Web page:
Colorectal cancer (CRC) is one of the most commonly occurring neoplasias in humans. The prevalence of CRC rates is still rising. Although the exact background of the disease still remains unknown, it is believed that CRC may not only be a result of environmental factors, but also genetic ones. One of the mechanisms underlying CRC might be the vitamin D pathway, as CRC is the most closely linked neoplasia to vitamin D deficiency. This study shows a possible association of the vitamin D receptor (VDR) polymorphisms FokI, BsmI, ApaI, and TaqI with CRC susceptibility. A total of 103 patients diagnosed with CRC (61 men and 42 women, aged 57–82 years) and 109 healthy people (50 men and 59 women, aged 47–68 years) were genotyped using PCR-RFLP for FokI, BsmI, ApaI, and TaqI. None of the single nucleotide polymorphisms (SNPs) individually increased or decreased the risk of CRC. The evaluation of haplotypes revealed two that might enhance the likelihood of CRC development: taB (OR = 30.22; 95% CI 2.81–325.31; p = 0.01) and tAb (OR = 3.84; 95% CI 1.29–11.38; p = 0.01). In conclusion, genotyping is an easy and robust procedure that needs to be performed only once in a lifetime. A creation of a relevant SNP’s panel might contribute to the identification of the groups that are at the greatest risk of CRC.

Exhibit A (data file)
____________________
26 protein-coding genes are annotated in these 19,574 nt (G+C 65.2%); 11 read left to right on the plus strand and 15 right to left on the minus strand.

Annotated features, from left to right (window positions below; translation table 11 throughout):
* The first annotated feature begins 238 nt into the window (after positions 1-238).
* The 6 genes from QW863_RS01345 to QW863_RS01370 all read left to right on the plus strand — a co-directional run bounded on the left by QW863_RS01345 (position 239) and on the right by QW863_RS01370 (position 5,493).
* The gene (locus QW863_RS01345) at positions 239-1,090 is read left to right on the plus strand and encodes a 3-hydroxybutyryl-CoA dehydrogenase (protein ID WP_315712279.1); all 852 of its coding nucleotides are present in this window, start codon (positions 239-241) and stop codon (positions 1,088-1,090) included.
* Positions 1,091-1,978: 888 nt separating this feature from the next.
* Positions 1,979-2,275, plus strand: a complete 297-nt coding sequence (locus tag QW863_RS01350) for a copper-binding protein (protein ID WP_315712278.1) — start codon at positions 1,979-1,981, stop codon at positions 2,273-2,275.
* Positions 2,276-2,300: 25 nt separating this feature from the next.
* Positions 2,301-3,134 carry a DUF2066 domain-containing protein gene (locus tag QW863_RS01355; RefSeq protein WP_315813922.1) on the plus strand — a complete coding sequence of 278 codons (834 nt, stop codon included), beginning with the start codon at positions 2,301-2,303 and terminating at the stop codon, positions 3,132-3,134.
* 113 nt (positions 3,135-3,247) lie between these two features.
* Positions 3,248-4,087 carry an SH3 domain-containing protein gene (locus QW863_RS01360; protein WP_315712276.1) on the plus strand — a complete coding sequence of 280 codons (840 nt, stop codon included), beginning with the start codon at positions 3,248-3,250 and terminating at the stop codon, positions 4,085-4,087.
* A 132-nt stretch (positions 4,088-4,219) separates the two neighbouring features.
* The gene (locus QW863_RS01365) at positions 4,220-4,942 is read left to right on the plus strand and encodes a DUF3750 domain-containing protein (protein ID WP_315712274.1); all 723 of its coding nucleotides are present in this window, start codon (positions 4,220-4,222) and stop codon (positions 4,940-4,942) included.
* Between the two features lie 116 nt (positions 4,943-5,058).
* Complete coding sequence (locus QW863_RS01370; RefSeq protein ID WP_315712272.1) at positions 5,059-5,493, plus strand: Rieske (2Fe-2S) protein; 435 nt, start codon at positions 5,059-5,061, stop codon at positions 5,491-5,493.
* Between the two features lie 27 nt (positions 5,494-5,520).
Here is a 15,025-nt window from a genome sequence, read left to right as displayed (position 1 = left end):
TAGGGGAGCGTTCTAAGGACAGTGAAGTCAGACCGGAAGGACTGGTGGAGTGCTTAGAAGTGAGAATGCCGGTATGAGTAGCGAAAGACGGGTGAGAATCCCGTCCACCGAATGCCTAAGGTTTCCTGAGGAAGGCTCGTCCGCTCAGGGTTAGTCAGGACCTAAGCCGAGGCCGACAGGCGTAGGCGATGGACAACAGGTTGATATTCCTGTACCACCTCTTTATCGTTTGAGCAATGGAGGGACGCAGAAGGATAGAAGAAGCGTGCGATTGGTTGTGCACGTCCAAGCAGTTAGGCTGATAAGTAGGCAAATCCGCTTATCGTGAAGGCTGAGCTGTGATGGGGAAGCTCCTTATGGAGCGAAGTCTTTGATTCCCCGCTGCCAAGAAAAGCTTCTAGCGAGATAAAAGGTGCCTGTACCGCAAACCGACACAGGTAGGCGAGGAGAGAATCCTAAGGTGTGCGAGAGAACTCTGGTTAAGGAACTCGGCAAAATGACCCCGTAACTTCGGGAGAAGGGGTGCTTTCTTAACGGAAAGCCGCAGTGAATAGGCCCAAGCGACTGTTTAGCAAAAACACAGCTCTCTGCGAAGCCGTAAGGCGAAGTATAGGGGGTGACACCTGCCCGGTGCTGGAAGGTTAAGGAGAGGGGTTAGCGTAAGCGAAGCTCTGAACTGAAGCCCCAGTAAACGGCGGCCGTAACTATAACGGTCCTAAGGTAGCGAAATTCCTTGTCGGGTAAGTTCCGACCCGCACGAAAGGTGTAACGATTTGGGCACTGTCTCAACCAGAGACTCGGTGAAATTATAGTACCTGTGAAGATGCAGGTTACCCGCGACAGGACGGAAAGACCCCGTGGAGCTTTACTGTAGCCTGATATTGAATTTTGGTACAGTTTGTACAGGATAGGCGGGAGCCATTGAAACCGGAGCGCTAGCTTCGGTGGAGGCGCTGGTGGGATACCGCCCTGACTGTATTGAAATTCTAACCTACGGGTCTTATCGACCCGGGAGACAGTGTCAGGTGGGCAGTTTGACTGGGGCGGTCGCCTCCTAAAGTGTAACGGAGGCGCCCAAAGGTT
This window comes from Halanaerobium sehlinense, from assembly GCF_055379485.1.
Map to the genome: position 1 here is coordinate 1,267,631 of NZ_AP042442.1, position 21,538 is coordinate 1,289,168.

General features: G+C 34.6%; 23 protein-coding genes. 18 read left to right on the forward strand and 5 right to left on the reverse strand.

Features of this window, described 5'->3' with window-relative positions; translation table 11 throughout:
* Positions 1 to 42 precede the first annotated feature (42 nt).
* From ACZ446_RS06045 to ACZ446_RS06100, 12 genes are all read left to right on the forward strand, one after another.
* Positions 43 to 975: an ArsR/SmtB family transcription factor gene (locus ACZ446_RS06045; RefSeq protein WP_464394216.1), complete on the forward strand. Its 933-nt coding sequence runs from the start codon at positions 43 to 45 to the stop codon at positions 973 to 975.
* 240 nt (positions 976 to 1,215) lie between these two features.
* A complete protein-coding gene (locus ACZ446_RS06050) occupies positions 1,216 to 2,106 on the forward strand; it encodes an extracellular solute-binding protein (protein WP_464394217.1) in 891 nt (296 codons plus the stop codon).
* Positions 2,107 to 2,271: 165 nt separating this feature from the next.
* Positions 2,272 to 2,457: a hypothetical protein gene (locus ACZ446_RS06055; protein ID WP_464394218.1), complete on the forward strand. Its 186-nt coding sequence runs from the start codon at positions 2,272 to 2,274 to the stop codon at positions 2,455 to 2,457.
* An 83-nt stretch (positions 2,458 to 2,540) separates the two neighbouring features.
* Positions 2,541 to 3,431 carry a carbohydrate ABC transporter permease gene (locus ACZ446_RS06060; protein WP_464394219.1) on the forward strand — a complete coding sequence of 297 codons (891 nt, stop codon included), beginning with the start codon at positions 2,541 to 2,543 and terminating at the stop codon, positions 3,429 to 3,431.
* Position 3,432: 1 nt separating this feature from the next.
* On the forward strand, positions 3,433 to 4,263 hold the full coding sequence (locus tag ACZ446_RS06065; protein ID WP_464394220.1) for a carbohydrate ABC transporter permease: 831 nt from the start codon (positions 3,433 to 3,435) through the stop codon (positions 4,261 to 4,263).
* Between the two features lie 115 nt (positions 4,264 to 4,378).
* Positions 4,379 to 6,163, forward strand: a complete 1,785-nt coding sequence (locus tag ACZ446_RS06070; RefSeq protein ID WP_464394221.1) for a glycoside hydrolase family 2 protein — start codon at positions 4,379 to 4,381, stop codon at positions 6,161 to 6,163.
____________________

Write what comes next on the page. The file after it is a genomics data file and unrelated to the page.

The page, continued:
- Colorectal cancer
- Single nucleotide polymorphism (SNP)
- Vitamin D
- Vitamin D receptor